IDEAL IMPLANT Structured Breast Implants

Core Study Results at 6 Years

Larry S. Nichter, M.D.; Robert A. Hardesty, M.D.; Gregg M. Anigian, M.D.


Plast Reconstr Surg. 2018;142(1):66-75. 

In This Article


The IDEAL IMPLANT has been studied in a clinical trial conducted by plastic surgeons in private practice, the typical users of breast implants. Patient follow-up at 6 years exceeded that in any other breast implant Core study, demonstrating a well-executed clinical trial conducted at 35 private practice sites in the United States.

The nature, frequency, and severity of the adverse events observed in the clinical trial through 6 years are consistent with the 2-year follow-up data reported previously.[8] The most commonly reported adverse event was subsequent breast operation, and a common reason was dissatisfaction with implant size. The results from this clinical trial through 6 years show that the implant is safe and effective for primary and revision breast augmentation. This study will continue through 10-years of follow-up, providing additional clinical data.

Although Core clinical trials follow similar protocols established by the U.S. Food and Drug Administration,[9] there are differences in the patient populations and data collection methods. Nevertheless, it is useful to compare Core study data for two key adverse events, capsular contracture and implant failure (deflation/rupture). The IDEAL IMPLANT at 6 years had a substantially lower capsular contracture rate and lower failure rate than comparable round saline or silicone gel implants (Table 10 and Table 11).[6,7,10–12] The explanation for these favorable results is unknown but may be related to the unique technology of the structured implant compared with saline and silicone gel implants. Several theories to explain these results are offered here, but further studies are needed to evaluate each possibility.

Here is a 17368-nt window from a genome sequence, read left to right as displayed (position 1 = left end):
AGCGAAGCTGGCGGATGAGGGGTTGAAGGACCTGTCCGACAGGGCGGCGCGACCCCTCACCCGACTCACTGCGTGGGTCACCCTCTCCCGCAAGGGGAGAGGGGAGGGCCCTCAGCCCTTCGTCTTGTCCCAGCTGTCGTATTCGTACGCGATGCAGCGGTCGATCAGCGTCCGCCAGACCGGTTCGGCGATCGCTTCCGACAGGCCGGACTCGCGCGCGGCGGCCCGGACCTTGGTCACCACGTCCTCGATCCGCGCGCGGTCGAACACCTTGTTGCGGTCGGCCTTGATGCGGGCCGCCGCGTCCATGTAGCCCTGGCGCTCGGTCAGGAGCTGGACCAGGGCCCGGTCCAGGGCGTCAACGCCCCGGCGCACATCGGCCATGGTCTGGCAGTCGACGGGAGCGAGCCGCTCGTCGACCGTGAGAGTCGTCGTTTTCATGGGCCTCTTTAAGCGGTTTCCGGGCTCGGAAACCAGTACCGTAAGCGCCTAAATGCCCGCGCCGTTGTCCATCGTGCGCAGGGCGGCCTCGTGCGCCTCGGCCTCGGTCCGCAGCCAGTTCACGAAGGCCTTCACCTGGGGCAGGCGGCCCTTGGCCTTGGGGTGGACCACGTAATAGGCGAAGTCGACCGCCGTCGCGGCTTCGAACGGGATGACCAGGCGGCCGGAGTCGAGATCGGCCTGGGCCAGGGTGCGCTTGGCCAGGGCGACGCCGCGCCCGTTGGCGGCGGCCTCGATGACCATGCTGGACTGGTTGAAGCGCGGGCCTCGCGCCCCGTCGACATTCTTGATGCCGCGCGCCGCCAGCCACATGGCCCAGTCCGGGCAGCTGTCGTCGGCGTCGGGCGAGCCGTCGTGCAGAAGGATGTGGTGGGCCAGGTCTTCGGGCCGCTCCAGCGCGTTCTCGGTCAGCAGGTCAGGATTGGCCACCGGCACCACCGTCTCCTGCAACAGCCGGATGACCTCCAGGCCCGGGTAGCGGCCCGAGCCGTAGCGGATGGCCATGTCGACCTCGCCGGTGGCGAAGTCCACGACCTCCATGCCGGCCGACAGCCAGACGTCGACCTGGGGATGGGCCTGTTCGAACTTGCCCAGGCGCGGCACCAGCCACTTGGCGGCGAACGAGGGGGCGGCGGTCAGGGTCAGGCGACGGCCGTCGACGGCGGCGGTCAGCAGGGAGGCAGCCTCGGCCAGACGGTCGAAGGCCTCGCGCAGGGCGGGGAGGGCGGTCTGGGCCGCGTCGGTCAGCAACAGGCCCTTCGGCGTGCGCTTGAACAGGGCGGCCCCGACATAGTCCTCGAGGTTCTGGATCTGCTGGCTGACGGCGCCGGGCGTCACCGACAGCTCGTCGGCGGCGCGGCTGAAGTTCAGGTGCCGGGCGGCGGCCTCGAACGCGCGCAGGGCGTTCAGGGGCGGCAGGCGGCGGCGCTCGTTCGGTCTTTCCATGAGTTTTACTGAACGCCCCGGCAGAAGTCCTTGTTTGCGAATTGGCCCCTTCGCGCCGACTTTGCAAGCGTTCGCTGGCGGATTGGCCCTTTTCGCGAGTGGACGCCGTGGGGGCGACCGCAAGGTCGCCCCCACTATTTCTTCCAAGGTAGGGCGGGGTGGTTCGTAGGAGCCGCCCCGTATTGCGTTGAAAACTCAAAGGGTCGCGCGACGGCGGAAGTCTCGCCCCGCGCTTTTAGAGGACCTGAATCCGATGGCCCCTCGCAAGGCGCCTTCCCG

The low capsular contracture rate may be because the multiple shell layers of the implant offer significantly greater resistance to compression than single-shell implants; thus, it may have greater resistance to the compressive forces of capsular contracture. Another possible explanation may be that this greater resistance to compression reduces repeated stretching of the implant during activities of daily living, thereby reducing microtrauma to the capsule that could stimulate contracture. Another possibility is that the low capsular contracture rate may result from the unique geometry of the implant, which has a favorable effect on the scar capsule. Because the implant surface is smooth, the low capsular contracture rate cannot be attributed to surface texturing.

The low deflation rate may be explained by the absence of crease folds of the shell. This could be attributable to the underlying baffle shell layers supporting the outer shell, which prevents it from folding onto itself. Another reason for the absence of crease folds could be related to the shell manufacturing process, which uses a robot to dip mandrels while spinning on the longitudinal axis. This manufacturing technology results in shells that are more consistent and uniform in thickness compared with those made by dipping mandrels by hand.

Now, women and plastic surgeons can choose from three different breast implant technologies: the saline implant with an unsupported shell, the silicone gel implant with a supported shell, or the structured implant with a supported shell. The cross-linked silicone gel and the internal structure of the IDEAL IMPLANT both support the shell to minimize collapse and wrinkling. Because the filler of the implant is only saline, women can look in the mirror and know their implants are intact, giving them peace of mind. In addition to a natural feel, the structured IDEAL IMPLANT has demonstrated clinical advantages over silicone gel implants through 6 years, such as a lower capsular contracture rate and lower rupture rate in primary augmentation.